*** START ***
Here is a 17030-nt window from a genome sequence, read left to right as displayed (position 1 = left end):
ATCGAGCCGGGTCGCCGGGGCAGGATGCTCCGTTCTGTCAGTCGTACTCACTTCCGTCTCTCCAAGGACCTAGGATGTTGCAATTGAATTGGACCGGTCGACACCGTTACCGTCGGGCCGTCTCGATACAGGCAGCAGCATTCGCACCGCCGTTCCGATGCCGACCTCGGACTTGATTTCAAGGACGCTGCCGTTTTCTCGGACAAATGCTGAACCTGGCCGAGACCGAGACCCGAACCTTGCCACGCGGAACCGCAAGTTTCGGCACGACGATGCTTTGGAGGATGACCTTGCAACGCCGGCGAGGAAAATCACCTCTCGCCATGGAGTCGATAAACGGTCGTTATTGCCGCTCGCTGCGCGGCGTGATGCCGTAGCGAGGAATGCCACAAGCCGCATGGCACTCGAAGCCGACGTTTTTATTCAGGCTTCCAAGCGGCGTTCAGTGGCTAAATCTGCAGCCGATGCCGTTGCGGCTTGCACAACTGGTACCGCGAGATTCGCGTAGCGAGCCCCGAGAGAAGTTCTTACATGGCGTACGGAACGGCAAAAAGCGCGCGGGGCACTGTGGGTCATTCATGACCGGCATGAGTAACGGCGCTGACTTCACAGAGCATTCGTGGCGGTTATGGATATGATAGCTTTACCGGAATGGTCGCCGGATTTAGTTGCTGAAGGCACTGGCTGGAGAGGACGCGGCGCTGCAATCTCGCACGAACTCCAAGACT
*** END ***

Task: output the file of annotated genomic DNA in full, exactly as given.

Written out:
Here is a 17030-nt window from a genome sequence, read left to right as displayed (position 1 = left end):
ATCGAGCCGGGTCGCCGGGGCAGGATGCTCCGTTCTGTCAGTCGTACTCACTTCCGTCTCTCCAAGGACCTAGGATGTTGCAATTGAATTGGACCGGTCGACACCGTTACCGTCGGGCCGTCTCGATACAGGCAGCAGCATTCGCACCGCCGTTCCGATGCCGACCTCGGACTTGATTTCAAGGACGCTGCCGTTTTCTCGGACAAATGCTGAACCTGGCCGAGACCGAGACCCGAACCTTGCCACGCGGAACCGCAAGTTTCGGCACGACGATGCTTTGGAGGATGACCTTGCAACGCCGGCGAGGAAAATCACCTCTCGCCATGGAGTCGATAAACGGTCGTTATTGCCGCTCGCTGCGCGGCGTGATGCCGTAGCGAGGAATGCCACAAGCCGCATGGCACTCGAAGCCGACGTTTTTATTCAGGCTTCCAAGCGGCGTTCAGTGGCTAAATCTGCAGCCGATGCCGTTGCGGCTTGCACAACTGGTACCGCGAGATTCGCGTAGCGAGCCCCGAGAGAAGTTCTTACATGGCGTACGGAACGGCAAAAAGCGCGCGGGGCACTGTGGGTCATTCATGACCGGCATGAGTAACGGCGCTGACTTCACAGAGCATTCGTGGCGGTTATGGATATGATAGCTTTACCGGAATGGTCGCCGGATTTAGTTGCTGAAGGCACTGGCTGGAGAGGACGCGGCGCTGCAATCTCGCACGAACTCCAAGACT